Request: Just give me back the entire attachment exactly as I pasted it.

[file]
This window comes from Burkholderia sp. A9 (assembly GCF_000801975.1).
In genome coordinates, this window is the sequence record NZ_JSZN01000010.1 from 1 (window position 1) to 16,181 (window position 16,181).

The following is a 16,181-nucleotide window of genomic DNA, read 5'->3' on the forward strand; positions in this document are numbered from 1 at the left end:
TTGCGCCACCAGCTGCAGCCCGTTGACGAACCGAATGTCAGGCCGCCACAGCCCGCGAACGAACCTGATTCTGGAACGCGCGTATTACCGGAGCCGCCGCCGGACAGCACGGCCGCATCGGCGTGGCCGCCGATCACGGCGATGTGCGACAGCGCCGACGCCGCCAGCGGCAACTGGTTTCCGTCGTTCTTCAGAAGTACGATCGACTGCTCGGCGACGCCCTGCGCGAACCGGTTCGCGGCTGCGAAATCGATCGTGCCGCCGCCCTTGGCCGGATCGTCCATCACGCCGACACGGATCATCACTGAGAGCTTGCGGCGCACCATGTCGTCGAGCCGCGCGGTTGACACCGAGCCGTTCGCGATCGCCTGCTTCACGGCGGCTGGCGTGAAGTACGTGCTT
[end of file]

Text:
This window comes from Burkholderia sp. A9 (assembly GCF_000801975.1).
In genome coordinates, this window is the sequence record NZ_JSZN01000010.1 from 1 (window position 1) to 16,181 (window position 16,181).

The following is a 16,181-nucleotide window of genomic DNA, read 5'->3' on the forward strand; positions in this document are numbered from 1 at the left end:
TTGCGCCACCAGCTGCAGCCCGTTGACGAACCGAATGTCAGGCCGCCACAGCCCGCGAACGAACCTGATTCTGGAACGCGCGTATTACCGGAGCCGCCGCCGGACAGCACGGCCGCATCGGCGTGGCCGCCGATCACGGCGATGTGCGACAGCGCCGACGCCGCCAGCGGCAACTGGTTTCCGTCGTTCTTCAGAAGTACGATCGACTGCTCGGCGACGCCCTGCGCGAACCGGTTCGCGGCTGCGAAATCGATCGTGCCGCCGCCCTTGGCCGGATCGTCCATCACGCCGACACGGATCATCACTGAGAGCTTGCGGCGCACCATGTCGTCGAGCCGCGCGGTTGACACCGAGCCGTTCGCGATCGCCTGCTTCACGGCGGCTGGCGTGAAGTACGTGCTT